Statistical power analysis to estimate how many months of data are required to identify PACU staffing to minimize delays in admission from ORs

Richard H. Epstein, Franklin Dexter, Rodney D. Traub

Research output: Contribution to journalArticlepeer-review

23 Scopus citations

Abstract

When each nurse in the Phase I setting is caring for the maximum number of patients allowed by hospital staffing standards (typically 2 per ASPAN standards), patients may have to be held in the OR until a PACU nurse becomes available. Previously, the authors described a statistical method to determine the process of scheduling existing nurses without increasing staffing hours (Dexter et al. Anesth Analg. 92:947-949, 2001). The end result was to minimize the percentage of future workdays during which at least one patient would wait in his or her OR for Phase I PACU admission. In this study, the authors performed a statistical power analysis to determine how many months of PACU workload data are needed to optimize PACU staffing by using this "set covering" algorithm. One year (232 workdays) of data was available from a PACU employing up to 10 nurses working a total of 72 clinical hours a day. The data were divided into 2 subsets. Using the first subset, which varied in size between 20 and 140 days of data, the authors identified the optimal staffing solutions. These solutions were tested on the second subset of data. This process then was repeated thousands of times. There was a marked improvement in the performance of the staffing solutions at preventing "PACU hold" by increasingfrom 20 to 80 historical workdays of data, a slight but statistically significant improvement between 80 and 100 workdays, but no significant improvement in further increasing the number of workdays of data. PACU nurse managers should use at least 4 months of data when choosing a staffing solution to minimize the chance of patients waiting in ORs for PACU admission. Tampering with PACU staffing more often than every 4 months is unlikely to result in improvements in OR efficiency and may harm recruitment and retention of nursing staff.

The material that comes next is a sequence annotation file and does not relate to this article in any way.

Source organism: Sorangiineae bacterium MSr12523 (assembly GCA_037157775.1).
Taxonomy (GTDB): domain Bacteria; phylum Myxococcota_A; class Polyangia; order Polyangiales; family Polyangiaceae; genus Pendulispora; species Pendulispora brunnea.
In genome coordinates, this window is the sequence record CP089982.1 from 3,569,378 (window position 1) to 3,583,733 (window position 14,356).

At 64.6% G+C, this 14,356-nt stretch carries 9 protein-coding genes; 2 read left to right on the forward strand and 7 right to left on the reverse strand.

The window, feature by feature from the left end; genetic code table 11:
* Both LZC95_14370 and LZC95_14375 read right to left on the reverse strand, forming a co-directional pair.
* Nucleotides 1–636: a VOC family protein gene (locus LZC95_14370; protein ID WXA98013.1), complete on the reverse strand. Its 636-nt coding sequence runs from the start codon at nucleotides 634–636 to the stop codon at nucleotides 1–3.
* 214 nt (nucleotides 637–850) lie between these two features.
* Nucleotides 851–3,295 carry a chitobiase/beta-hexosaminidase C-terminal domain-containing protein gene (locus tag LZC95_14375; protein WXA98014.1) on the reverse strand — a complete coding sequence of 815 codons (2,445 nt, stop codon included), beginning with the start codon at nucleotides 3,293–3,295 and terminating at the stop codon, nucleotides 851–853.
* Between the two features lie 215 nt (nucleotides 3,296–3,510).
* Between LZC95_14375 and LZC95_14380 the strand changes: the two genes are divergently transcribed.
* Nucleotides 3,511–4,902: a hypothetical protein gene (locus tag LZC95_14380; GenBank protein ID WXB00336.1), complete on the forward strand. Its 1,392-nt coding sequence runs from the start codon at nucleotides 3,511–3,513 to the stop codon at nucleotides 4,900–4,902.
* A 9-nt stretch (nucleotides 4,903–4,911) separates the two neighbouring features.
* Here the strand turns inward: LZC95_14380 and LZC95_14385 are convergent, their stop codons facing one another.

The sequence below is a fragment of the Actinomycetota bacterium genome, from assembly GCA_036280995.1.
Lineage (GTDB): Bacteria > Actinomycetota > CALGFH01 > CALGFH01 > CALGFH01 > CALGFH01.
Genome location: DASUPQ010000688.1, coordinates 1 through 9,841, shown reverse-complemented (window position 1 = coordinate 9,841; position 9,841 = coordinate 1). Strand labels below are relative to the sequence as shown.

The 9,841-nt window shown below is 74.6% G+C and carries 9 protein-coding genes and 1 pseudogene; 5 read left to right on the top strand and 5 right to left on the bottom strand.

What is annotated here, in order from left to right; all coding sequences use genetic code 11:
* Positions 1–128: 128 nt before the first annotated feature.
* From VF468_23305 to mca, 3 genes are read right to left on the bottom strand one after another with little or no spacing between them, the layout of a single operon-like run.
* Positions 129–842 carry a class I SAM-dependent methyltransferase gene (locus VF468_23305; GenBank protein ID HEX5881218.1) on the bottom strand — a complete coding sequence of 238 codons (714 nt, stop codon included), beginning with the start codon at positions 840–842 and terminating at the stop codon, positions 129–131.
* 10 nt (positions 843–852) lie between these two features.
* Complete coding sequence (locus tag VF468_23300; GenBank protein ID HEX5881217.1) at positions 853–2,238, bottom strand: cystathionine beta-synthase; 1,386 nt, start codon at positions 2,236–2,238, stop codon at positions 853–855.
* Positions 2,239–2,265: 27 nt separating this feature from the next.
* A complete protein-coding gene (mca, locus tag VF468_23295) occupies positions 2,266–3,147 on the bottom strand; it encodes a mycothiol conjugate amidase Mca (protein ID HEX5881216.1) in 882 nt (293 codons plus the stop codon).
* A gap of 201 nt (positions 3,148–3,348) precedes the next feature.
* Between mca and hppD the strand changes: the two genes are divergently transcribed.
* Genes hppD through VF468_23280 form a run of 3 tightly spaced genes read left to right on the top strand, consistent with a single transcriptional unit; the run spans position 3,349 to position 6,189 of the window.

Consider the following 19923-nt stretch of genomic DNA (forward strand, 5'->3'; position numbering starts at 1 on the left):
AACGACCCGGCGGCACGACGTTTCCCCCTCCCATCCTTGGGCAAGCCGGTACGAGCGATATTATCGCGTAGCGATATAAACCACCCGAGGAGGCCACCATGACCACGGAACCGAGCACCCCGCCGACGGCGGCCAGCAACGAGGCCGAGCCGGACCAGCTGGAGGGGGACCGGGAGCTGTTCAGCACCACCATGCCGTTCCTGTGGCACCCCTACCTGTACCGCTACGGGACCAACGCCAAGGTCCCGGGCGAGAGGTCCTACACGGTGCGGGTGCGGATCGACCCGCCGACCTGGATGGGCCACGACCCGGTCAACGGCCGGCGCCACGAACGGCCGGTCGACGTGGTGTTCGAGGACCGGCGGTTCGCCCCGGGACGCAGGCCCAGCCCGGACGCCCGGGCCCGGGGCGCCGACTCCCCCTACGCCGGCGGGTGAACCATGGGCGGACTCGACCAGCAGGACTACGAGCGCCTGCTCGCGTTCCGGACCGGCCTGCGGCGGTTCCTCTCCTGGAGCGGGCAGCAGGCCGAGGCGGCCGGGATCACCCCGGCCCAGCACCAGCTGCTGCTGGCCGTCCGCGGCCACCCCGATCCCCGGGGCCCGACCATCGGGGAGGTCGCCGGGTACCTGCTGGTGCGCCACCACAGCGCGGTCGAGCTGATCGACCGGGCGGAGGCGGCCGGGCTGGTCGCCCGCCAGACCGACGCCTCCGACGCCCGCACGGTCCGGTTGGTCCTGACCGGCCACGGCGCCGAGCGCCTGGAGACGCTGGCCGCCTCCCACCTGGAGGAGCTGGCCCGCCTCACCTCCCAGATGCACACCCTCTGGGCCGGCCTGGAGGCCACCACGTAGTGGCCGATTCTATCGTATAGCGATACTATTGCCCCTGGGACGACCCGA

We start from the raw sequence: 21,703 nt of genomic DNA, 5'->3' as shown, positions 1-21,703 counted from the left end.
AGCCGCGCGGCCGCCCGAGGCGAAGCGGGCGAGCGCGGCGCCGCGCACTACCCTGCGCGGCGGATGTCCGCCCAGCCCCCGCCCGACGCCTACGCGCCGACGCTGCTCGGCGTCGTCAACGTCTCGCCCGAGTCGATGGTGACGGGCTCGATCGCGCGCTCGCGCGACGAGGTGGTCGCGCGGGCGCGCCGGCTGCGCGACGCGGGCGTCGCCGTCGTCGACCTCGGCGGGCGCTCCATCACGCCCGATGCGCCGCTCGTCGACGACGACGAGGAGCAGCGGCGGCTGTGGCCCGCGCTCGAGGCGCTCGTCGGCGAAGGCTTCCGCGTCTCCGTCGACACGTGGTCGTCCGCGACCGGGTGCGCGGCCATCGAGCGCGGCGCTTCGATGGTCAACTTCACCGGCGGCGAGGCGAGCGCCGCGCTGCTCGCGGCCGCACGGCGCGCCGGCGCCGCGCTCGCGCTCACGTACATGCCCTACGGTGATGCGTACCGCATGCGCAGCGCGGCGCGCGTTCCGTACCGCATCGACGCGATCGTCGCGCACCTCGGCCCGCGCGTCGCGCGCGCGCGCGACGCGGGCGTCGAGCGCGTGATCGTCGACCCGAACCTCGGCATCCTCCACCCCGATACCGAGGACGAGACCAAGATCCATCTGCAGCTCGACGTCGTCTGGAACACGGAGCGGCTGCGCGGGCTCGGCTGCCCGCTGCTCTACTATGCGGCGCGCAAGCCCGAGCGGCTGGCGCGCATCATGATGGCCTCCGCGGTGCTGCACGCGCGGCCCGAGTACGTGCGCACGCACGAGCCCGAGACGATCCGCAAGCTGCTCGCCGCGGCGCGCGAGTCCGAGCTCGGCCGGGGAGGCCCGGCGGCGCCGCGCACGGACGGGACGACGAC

Original languageEnglish (US)
Pages (from-to)84-88
Number of pages5
JournalJournal of Perianesthesia Nursing
Volume17
Issue number2
DOIs
StatePublished - 2002
Externally publishedYes

ASJC Scopus subject areas

  • Medical–Surgical

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